Development of Carriers, Naval Aviation, Land-Based Aviation Nov 19, 2016 4:53:23 GMT -5
Post by guino27 on Nov 19, 2016 4:53:23 GMT -5
The systems analysis is interesting. I suppose in the mid-30s it took some imagination to envision a carrier air wing that could successfully defend the carrier from any nearby surface unit beyond gun range. If you look at the planes that were in service before the wartime F4F, SBD, TBD, it's not a very threatening group. You have short range, poor performance, weak weapons load.
If you postulate that this will change (as it did), the armored flight deck has A LOT of problems that compound with each other to hurt effectiveness. First, the flight deck is the main armor deck and strength deck. Therefore:
1) No permanent open access
2) Any access has to be armored to a similar standard to the main deck
This means no ventilation on the hanger deck to warm up piston engines. Having the strength deck above the hanger means that the hanger height is also limited as every inch the deck goes up, the stability of the ship is compromised. It also means you have a major problem with the elevators for moving aircraft. The size of the elevator needs to be limited due to armoring. It also means the elevator is REALLY, REALLY slow (apparently the RN had a hard time developing the machinery for the elevator, unsurprisingly).
This leads to a limitation of size of aircraft as each must fit on this smaller elevator (hence wingtips being clipped off the F4U, other planes not being able to be used on RN carriers). As a system, it really hurts the tempo of operations. Planes need to be on deck to warm up, but they take a long time to get there because the armored elevators are heavy and slow. The cycle time of the RN elevators was a multiple of the USN one. It also means that elevators had to be mid flight deck as it was not feasible at first to have armored elevators at deck side positions. Thus, if one failed, flight operations stopped until it was fixed...and it was more likely to fail as it was so heavy.
The slow cycle time affected the ability to launch strike packages. You could have an unlimited number of planes in the hanger, but they needed to get to the deck, warm up and take off. With each cycle taking a while, the first planes on deck would be burning fuel waiting for the later planes, especially if they were in the air, circling to form up a cohesive strike.
It also meant that reaction for launching CAP was hindered as warmed up fighters couldn't be kept below deck in case they were needed if the flight deck was full of strike aircraft. A cold fighter could be brought up, but would have a hard time getting off before an attack reached the carrier, much less get to altitude even with good radar GCI.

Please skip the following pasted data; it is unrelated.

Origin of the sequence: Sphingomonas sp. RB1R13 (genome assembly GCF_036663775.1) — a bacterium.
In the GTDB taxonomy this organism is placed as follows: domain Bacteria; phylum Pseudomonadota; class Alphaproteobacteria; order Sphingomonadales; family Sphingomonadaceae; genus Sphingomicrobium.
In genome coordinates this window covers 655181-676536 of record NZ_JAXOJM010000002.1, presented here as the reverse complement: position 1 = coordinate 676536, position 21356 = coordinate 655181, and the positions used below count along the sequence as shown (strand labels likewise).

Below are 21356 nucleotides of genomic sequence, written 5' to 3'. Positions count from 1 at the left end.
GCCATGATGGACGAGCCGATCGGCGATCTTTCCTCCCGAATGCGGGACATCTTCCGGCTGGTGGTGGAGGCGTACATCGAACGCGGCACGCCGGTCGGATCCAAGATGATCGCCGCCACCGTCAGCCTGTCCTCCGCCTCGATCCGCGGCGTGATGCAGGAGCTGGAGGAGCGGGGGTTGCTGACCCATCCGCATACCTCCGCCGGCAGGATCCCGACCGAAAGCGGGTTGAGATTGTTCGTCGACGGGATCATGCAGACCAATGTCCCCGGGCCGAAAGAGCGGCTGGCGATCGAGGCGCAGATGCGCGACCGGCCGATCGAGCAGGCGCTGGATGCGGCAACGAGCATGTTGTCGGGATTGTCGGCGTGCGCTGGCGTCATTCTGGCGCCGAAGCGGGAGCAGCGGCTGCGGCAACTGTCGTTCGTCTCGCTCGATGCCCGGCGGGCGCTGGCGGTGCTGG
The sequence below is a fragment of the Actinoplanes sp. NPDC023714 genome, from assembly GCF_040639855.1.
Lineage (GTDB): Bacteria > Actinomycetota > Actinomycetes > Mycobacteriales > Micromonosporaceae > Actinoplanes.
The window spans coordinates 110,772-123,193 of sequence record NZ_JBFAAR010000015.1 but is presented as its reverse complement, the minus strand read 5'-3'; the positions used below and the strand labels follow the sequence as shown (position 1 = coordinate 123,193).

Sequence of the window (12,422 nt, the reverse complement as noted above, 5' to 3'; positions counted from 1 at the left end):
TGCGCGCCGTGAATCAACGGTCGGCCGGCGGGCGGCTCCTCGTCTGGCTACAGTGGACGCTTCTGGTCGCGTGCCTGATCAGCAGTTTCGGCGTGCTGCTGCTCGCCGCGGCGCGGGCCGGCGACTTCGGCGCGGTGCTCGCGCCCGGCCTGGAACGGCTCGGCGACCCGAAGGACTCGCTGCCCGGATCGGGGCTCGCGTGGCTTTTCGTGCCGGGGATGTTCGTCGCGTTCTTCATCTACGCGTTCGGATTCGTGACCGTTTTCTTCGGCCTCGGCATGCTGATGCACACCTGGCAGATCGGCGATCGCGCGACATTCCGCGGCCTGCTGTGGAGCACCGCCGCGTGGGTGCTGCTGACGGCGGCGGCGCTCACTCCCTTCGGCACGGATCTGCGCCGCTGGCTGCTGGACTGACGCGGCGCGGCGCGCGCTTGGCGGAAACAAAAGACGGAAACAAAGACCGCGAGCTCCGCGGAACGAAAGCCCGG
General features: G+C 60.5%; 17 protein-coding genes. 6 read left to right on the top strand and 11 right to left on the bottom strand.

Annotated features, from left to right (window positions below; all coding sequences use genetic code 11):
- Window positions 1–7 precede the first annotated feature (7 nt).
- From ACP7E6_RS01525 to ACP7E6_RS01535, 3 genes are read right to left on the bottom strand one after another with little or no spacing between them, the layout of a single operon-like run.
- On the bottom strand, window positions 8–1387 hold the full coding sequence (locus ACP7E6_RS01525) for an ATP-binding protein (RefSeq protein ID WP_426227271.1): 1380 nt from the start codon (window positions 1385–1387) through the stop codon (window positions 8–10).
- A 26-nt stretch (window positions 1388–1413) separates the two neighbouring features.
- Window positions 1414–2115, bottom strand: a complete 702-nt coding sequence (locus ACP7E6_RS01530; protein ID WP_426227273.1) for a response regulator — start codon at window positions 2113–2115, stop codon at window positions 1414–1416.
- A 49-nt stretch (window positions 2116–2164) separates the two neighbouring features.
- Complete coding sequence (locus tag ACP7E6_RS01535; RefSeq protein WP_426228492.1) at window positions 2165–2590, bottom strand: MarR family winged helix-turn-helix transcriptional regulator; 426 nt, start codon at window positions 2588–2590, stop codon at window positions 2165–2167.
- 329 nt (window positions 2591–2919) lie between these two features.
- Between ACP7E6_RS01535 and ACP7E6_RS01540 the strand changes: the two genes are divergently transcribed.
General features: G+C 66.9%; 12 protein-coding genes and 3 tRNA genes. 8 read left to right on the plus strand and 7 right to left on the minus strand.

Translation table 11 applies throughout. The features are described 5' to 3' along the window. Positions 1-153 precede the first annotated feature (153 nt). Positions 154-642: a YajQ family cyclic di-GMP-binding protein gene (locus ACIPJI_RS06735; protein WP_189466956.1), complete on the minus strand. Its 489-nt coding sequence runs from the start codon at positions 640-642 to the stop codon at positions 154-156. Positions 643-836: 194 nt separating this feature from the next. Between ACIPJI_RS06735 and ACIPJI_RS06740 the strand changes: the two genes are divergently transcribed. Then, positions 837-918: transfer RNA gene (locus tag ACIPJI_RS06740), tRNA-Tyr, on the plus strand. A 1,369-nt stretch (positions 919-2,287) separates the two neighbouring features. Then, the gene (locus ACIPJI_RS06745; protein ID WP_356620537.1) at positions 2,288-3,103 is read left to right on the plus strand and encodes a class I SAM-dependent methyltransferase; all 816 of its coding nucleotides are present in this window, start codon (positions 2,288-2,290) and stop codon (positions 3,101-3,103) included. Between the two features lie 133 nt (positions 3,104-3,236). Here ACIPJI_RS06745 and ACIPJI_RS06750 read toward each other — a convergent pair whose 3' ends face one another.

The deck park was less useful because if you didn't have the right package positioned on deck, it was a real chore to swap plane types. Ordnance loading was also a hassle as any problems on the hanger deck with mishandled ordnance meant that there was a threat inside the armor. Thus, changing ordnance could be a risky decision as well as time consuming. On a USN carrier, if a threat was imminent, ordnance could be pushed out the sides of the hanger.
While it was infinitely harder to damage the flight deck on an armored deck CV, it was very difficult to repair at sea, sometimes even in port. USN CVs took terrible beatings, but, if the fires were under control, they had lumber aboard to repair the flight deck quickly.
Armored flight decks also not only don't help protect against torpedoes, they make the carrier more susceptible to listing once hit due to the heavy weight carried high on the ship. USN carriers rarely were sunk by bombs, they suffered from torpedo hits.
It's a simplistic view, but a BB with a couple of seaplanes is the logical end to the armoring of carriers. Without the ability to project force and provide defense beyond the flak zone, the CV isn't that useful.
These calculations change as planes get heavier, such as the '45 era twin engine planes and early jets that were really heavy. Wooden flight decks wouldn't suffice. Jet engines don't require the warmup time of piston ones, so having open hangers is less important at that point. Having the strength deck at flight deck level became less of an option and more of a requirement. Friedman's book on US CVs is very valuable in discussing these points. There are a couple other good sources on this discussion as well.
Can't wait for the game!